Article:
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'Art Bastard': A Rebel With A Canvas

The artist Robert Cenedella, who is now 76 now, in his studio in the early in his career.
Robert Cenedella
Courtesy of Cavu Pictures
The artist Robert Cenedella, who is now 76 now, in his studio in the early in his career.

Robert Cenedella, the titular painter in the briskly entertaining new documentary Art Bastard, is a New York artist who has spent years battling the New York art establishment. To be clear, he is a bastard, in that he was born to parents who weren't married. But also in that he's an inveterate troublemaker — a mocker of other artists — who can be a thorn in the side of even people who are trying to help him.

A publisher, say, who once offered him an ad on an art magazine's back cover, only to have him submit an image of a faux Rothko with the word bulls*** scrawled across it. The publisher, who had thought he was doing Cenedella a kindness, suddenly found himself in a position of either censoring the ad or endorsing what amounted to an attack on another artist. He ended up publishing, but did so, he tells director Victor Kanefsky, with "annoyance."

Perhaps understandably, Cenedella has never been a fashionable artist. He says his heroes were 1920s and '30s activist painters like Ben Shahn and George Bellows, who painted bread lines and Depression scenes.

"They recorded history," he says admiringly. And they had "legitimacy" (a word that crops up a lot in this documentary) because their works were hanging in museums. But by the time Cenedella was hitting his stride, abstraction had taken over the art world — the poured and dripped paintings of Jackson Pollock, for instance, in which expressing a point of view was impossible. Quite apart from which, says Cenedella, "where people might say, 'well, that's a bad Hopper, or a bad El Greco,' I've never seen anyone say 'that's a bad Pollock.' Either they're all bad, or they're all good."

That sort of dyspeptic view did not endear Cenedella to the art establishment. His own paintings, meanwhile, influenced by the fiercely political early work of his mentor and teacher George Grosz, were about the bustling New York he lived in: colorful, action-packed, vibrant, with caricatures of real people.

In the film, director Kanefsky makes his paintings kinetic from the opening shots. A subway painting called Fun City Express is filmed in jiggly close-ups that pan across painted straphangers so that it feels as if you're riding the A train with them.

Another painting started out as a satirical piece about boxing, but when Cenedella realized he had painted one of the boxers to look like the father he grew up with, he decided to make it more personal. He painted the other boxer to look like the man he later learned was his real father.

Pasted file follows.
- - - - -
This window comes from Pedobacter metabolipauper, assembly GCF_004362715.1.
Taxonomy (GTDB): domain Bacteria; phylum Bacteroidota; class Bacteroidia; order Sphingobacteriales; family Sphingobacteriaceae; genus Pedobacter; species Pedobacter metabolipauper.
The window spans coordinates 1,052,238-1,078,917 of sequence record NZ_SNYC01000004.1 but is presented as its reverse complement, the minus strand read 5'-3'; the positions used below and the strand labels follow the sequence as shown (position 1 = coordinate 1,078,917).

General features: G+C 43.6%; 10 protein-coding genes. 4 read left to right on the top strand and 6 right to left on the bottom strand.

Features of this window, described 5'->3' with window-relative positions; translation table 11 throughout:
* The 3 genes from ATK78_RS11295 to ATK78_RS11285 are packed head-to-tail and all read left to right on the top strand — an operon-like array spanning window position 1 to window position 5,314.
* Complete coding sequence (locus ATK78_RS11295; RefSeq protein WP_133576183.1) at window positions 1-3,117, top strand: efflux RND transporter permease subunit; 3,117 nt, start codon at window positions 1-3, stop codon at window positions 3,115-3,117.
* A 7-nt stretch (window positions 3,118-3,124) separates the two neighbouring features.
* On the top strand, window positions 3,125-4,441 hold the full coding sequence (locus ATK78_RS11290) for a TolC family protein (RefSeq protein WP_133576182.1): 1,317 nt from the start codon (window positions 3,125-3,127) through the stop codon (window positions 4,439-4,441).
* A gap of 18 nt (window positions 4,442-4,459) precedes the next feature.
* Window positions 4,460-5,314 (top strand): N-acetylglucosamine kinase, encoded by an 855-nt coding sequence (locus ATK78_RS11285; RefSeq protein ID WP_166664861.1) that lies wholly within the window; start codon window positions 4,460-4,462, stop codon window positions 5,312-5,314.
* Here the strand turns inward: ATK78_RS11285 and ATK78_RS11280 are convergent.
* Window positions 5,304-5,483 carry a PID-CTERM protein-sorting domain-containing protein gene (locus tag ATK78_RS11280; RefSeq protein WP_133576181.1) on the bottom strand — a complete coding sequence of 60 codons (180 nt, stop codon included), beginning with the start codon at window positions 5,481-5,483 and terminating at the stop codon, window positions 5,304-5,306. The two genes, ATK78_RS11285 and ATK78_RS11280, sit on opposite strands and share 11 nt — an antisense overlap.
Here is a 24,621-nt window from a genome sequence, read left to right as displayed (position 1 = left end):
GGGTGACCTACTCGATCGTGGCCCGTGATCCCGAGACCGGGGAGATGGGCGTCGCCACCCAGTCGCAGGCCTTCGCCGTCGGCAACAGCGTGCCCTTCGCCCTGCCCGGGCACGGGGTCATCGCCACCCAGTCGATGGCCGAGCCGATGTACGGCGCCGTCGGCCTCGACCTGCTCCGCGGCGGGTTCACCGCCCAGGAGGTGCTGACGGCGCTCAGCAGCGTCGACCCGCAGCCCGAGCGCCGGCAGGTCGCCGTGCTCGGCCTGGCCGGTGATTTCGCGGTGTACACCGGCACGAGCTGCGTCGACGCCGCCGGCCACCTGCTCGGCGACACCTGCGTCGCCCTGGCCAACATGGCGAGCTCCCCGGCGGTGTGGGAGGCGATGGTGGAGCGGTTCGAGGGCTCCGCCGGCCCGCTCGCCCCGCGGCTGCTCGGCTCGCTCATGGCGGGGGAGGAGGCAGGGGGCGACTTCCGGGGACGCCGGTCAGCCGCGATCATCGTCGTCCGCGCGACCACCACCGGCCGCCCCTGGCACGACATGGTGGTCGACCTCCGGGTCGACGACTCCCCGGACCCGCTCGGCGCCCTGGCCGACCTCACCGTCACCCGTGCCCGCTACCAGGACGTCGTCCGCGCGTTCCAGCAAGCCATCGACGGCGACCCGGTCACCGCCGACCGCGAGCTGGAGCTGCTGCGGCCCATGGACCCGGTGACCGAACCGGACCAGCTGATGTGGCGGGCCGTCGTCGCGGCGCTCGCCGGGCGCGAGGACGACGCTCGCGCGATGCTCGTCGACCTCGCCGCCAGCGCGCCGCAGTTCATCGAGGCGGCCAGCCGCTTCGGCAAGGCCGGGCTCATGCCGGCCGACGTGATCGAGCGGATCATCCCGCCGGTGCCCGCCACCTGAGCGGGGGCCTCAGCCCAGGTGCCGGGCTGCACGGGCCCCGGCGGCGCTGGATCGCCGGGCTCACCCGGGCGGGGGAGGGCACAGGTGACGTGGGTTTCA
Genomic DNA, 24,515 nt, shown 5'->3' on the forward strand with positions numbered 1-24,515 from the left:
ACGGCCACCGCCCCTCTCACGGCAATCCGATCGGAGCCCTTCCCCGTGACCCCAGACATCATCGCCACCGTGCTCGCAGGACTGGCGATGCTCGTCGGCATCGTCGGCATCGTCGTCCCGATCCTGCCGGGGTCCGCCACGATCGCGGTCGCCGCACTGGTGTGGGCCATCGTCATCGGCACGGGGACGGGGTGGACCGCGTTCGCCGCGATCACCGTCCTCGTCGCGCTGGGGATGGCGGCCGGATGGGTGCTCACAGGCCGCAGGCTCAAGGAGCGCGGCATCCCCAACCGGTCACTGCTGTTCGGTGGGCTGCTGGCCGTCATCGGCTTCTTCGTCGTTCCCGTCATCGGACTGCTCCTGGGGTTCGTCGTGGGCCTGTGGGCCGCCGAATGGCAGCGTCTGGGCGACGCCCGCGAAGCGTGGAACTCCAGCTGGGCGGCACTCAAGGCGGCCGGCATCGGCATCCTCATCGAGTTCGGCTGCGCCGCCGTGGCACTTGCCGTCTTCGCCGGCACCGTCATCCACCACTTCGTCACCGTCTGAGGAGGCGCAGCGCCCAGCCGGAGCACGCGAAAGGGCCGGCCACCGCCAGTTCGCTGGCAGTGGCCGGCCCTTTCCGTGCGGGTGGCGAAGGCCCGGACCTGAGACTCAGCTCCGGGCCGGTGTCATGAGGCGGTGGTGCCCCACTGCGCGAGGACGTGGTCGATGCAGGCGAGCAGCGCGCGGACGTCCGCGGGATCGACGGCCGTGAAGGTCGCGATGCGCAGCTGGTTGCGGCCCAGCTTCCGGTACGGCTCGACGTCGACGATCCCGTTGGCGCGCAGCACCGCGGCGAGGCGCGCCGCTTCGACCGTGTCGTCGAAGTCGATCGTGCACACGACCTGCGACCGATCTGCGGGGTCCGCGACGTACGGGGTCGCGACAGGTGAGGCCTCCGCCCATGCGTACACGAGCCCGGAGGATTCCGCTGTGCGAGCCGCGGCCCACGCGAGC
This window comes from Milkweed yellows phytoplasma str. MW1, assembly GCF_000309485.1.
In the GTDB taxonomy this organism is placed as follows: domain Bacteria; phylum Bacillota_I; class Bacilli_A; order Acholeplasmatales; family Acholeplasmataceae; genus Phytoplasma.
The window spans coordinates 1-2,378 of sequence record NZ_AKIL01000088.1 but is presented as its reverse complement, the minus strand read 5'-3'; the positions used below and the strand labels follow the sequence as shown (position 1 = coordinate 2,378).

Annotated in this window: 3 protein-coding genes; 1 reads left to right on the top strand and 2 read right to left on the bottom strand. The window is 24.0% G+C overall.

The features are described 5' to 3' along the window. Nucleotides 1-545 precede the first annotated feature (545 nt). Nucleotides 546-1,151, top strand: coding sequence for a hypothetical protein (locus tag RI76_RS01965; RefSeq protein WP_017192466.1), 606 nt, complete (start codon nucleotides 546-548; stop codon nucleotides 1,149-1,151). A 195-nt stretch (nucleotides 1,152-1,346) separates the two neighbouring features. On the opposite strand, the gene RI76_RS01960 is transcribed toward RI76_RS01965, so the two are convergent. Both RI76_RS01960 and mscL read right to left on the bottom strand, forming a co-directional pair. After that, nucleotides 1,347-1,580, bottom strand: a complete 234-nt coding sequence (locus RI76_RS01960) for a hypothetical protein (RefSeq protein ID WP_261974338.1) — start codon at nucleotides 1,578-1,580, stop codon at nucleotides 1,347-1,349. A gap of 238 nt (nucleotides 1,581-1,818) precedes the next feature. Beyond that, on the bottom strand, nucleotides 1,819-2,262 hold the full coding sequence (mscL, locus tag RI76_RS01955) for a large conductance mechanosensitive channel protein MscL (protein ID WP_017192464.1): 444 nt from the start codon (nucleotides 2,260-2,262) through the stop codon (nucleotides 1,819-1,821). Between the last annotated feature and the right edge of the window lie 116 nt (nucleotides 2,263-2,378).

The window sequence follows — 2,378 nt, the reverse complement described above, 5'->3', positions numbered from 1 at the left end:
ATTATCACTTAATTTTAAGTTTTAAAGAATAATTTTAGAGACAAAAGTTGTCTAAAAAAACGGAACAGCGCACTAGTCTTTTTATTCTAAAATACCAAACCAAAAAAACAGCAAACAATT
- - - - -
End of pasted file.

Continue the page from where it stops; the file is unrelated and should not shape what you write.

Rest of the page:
Robert Cenedella's <em>Father's Day</em> was therapy on the canvas.
/ Courtesy of Cavu Pictures
Courtesy of Cavu Pictures
Robert Cenedella's Father's Day was therapy on the canvas.

"They're punching each other, and I was the one getting hurt. This was definitely a painting where I was doing therapy on the canvas. So what else are you gonna call it? Father's Day."

How's that for putting "legitimacy" at the forefront of your work?

Legitimacy in the art world, though, is something determined by galleries and museums, and the film chronicles why that sort of legitimacy has mostly eluded Cenedella. Some of this is self-inflicted. In the 1960s, the explosion of Pop Art — a movement he had no use for — led him to set himself up as the anti-Warhol. For a show he called Yes Art in 1965, instead of Campbell's soup cans, he painted Heinz soup, and in place of Warhol's lithographs of Green Stamps, he gave out actual Green Stamps to people who bought his paintings.

It was a joke that worked. The press went wild. It could have been his moment had he done more of it, but he said no, that to do more of it would just have made him "one of them."

And therein lies the rub: Art Bastard is a film about a man who has tilted — and continues to tilt — at the art-world equivalent of Don Quixote's windmills. He is hardly alone in that. Lots of talented artists will never be shown in museums. And lots of talented artists would doubtless agree with his assessment that the cultural establishment has rigged the game.

"It's not what they show that bothers me," he says quietly while visiting a museum in the film, "it's what they don't show."

And they still don't show Cenedella. But at least for the moment, movie theaters will. And the film company has arranged that some of those theaters will have his work hanging in their lobbies. Not quite the legitimacy he was looking for, but a victory of sorts for a proudly unrepentant Art Bastard.

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Bob Mondello, who jokes that he was a jinx at the beginning of his critical career — hired to write for every small paper that ever folded in Washington, just as it was about to collapse — saw that jinx broken in 1984 when he came to NPR.